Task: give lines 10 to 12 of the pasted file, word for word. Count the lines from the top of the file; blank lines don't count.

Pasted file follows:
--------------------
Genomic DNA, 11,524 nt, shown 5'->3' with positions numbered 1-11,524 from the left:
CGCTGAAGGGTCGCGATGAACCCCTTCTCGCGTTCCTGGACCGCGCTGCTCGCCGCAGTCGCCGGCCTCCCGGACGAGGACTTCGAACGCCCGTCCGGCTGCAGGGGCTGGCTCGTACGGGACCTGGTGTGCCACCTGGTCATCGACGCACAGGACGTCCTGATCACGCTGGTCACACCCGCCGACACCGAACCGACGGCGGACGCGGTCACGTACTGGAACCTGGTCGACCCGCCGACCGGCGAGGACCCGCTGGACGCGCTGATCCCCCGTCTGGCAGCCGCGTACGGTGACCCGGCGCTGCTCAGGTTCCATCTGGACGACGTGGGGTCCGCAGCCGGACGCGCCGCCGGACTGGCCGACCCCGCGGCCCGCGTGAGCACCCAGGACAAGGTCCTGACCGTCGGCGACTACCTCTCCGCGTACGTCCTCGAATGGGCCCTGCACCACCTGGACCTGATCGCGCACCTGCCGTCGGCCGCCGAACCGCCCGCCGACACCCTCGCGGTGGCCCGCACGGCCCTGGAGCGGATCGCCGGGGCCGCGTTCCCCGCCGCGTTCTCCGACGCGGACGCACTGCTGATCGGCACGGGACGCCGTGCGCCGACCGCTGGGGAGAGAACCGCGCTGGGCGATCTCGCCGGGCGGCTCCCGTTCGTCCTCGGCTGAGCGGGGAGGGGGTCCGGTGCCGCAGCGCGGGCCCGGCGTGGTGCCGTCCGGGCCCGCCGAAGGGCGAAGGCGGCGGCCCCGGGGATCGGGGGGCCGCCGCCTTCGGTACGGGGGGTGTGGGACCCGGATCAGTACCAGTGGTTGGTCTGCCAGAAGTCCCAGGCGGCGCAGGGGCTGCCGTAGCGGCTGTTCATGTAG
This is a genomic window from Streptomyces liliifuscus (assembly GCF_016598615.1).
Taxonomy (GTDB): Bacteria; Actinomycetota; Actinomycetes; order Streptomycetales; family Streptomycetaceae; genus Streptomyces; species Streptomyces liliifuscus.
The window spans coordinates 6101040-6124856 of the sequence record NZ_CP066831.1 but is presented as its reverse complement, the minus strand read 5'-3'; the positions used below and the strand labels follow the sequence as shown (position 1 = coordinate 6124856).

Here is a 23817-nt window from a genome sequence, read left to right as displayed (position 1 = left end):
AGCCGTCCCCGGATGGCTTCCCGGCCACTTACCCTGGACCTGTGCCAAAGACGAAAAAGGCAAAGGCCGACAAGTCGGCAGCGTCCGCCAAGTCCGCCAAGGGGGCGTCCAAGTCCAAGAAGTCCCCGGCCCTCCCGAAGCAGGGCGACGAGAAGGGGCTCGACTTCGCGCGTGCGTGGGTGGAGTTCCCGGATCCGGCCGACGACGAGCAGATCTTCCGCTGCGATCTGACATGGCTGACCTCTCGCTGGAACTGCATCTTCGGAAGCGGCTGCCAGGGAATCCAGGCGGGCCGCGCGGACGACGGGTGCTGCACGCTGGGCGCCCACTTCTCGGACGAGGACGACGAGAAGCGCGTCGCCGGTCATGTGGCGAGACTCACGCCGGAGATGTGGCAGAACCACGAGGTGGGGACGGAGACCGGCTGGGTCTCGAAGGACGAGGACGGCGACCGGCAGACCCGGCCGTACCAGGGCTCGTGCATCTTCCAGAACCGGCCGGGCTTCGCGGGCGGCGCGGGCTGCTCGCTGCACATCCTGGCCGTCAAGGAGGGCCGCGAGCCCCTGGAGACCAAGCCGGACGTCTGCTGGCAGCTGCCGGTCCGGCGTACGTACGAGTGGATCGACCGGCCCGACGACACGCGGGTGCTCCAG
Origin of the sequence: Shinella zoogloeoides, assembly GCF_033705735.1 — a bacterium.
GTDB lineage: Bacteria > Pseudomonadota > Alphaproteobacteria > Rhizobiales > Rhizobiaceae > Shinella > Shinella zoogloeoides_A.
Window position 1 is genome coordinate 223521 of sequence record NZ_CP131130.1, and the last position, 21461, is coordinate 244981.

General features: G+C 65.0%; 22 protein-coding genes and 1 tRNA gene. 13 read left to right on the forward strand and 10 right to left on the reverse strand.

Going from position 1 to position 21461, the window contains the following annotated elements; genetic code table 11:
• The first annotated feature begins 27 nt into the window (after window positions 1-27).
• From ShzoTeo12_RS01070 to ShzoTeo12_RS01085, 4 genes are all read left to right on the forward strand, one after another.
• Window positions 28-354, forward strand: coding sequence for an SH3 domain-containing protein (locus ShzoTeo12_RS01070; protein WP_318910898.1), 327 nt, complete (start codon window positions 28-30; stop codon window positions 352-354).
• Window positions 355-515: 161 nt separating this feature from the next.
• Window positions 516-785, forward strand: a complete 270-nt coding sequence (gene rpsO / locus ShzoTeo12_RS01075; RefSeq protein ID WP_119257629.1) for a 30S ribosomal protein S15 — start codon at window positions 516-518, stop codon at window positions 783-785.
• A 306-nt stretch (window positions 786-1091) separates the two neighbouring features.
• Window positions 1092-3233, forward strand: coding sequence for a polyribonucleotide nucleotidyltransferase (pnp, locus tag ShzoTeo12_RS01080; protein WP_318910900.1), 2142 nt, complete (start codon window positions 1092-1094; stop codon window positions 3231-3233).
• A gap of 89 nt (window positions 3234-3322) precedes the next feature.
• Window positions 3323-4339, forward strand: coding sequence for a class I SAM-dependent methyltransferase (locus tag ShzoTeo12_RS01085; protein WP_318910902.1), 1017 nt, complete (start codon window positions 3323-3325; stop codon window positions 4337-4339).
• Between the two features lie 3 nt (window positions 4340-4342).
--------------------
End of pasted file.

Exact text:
Window position 1 is genome coordinate 223521 of sequence record NZ_CP131130.1, and the last position, 21461, is coordinate 244981.

General features: G+C 65.0%; 22 protein-coding genes and 1 tRNA gene. 13 read left to right on the forward strand and 10 right to left on the reverse strand.

Going from position 1 to position 21461, the window contains the following annotated elements; genetic code table 11: